Banks will take over from IFAs as the major point of sale for with-profits investments in the future, according to Aviva.
The insurer, which is one of the largest with-profits providers in the UK, believes the RDR will reduce the role of advisers in the with-profits market.
However, concerns have been raised over the risks of selling the policies on an unadvised basis, especially as investors will miss regular product reviews.
Aviva's head of investment marketing, Richard Kelsall, says he expects with-profits policies will increasingly be sold through so-called ‘affinity partners' including banks, building societies and tied agents, rather than IFAs.
"With-profits is largely designed for people in the mid-market - those that want a bit more risk than is available with cash, but don't feel comfortable with more complex funds," he says.
"This is a section of the market IFAs will be moving away from in the run-up to 2012, and banks and building societies will be better placed to distribute this kind of investment."
However, there are concerns consumers might buy into with-profits policies without fully understanding them.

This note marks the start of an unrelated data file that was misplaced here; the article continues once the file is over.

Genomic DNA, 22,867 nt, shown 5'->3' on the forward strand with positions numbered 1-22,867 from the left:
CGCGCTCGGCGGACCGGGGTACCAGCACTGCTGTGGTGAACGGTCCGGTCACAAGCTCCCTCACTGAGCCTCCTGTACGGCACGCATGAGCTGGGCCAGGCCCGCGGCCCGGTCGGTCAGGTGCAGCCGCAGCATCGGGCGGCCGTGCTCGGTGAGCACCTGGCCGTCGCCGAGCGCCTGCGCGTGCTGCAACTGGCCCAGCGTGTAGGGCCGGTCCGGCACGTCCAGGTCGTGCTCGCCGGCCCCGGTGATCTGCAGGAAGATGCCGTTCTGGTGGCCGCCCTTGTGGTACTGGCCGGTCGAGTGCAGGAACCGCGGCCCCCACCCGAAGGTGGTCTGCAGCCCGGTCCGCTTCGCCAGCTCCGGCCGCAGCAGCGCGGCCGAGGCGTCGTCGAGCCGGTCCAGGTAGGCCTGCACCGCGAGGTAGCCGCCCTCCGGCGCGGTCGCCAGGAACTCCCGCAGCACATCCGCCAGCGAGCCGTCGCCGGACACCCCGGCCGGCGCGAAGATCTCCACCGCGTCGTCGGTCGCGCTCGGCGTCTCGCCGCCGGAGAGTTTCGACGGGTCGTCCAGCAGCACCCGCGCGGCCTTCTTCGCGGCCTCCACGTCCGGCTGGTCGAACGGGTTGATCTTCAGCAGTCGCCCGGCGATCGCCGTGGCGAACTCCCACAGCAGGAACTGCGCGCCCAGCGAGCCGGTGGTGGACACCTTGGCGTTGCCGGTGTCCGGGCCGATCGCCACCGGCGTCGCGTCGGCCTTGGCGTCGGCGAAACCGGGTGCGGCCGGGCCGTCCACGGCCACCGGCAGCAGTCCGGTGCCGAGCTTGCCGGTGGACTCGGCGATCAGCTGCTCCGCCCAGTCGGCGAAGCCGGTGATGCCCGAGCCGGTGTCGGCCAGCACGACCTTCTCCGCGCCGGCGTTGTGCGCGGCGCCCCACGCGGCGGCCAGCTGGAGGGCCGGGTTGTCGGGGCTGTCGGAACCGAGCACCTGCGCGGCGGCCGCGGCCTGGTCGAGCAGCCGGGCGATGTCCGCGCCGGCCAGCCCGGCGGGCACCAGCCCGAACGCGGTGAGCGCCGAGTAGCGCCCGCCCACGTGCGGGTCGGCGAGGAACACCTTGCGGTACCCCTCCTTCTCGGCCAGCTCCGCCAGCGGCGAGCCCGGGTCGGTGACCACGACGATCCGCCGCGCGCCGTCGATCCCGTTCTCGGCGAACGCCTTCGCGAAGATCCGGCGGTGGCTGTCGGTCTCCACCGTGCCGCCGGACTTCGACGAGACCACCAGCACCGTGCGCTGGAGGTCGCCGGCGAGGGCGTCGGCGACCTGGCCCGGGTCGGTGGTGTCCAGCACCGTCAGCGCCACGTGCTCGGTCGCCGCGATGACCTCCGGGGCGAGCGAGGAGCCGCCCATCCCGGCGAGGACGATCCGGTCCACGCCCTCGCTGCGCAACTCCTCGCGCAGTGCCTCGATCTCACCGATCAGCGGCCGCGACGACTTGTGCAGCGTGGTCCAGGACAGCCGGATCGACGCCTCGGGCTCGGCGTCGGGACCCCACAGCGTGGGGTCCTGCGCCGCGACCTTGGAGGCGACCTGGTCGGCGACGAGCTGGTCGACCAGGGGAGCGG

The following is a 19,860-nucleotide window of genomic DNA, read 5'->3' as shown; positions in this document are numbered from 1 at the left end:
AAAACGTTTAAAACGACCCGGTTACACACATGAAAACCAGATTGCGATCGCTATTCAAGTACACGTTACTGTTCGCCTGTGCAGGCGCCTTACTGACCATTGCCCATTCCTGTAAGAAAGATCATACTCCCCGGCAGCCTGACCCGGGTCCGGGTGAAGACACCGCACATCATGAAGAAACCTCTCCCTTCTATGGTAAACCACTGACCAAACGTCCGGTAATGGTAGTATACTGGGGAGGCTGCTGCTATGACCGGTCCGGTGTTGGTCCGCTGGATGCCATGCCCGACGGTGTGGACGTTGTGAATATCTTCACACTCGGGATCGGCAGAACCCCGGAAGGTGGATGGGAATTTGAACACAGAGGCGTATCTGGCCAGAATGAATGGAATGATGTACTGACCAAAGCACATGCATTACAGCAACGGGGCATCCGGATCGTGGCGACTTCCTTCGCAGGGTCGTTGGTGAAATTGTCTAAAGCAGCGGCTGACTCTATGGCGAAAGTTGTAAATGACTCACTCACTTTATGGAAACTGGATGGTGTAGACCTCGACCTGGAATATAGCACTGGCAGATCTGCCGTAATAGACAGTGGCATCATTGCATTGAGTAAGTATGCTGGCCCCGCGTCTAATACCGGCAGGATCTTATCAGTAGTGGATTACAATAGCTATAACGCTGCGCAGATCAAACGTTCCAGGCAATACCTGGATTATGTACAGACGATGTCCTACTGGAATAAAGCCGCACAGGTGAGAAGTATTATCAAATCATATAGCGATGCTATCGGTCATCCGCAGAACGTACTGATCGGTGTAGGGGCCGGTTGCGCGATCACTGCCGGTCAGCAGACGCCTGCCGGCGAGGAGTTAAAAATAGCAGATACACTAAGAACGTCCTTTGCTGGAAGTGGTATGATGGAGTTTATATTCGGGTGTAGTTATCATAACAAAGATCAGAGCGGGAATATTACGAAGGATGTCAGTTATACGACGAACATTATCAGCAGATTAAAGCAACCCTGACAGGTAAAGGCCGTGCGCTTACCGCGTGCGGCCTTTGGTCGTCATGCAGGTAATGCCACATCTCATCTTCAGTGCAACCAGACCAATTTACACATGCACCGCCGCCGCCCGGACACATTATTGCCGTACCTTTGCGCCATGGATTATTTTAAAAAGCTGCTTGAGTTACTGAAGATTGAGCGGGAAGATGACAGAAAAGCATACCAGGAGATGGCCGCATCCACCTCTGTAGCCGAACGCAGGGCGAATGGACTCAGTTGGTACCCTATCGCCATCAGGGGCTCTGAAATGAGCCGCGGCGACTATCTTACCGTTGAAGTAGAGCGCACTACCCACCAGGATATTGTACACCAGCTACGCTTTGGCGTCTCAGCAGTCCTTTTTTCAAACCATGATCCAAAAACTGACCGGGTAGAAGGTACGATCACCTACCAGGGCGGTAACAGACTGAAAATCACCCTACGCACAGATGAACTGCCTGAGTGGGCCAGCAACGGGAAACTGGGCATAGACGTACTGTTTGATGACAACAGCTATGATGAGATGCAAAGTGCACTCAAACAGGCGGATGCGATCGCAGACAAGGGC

Miles Hendy, chartered financial planner at Fraser Heath and a with-profits expert, says the nature of with-profits funds has led to a great deal of disillusionment among the IFA community.
"It is the complex nature of the investment vehicle, and the unintended negative consequences that can result from this complexity, that has led to its great mistrust amongst financial advisers and media commentators," says Hendy.
"It has led to so much disappointment because it has not behaved like policyholders reasonably expected it to behave."
He believes the policies are simply too complex to sell directly to consumers and fears many might invest without understanding the nature of with-profits. They would also have no IFA to fall back on for ongoing advice.
He adds: "If Aviva cannot convince qualified financial advisers of [with-profits'] merits, is it really appropriate to market it heavily directly to consumers?"
With-profits funds have improved their performance in 2009, but continue to receive heavy criticism for failing to capitalise on huge stock-market gains through the latter half of last year.
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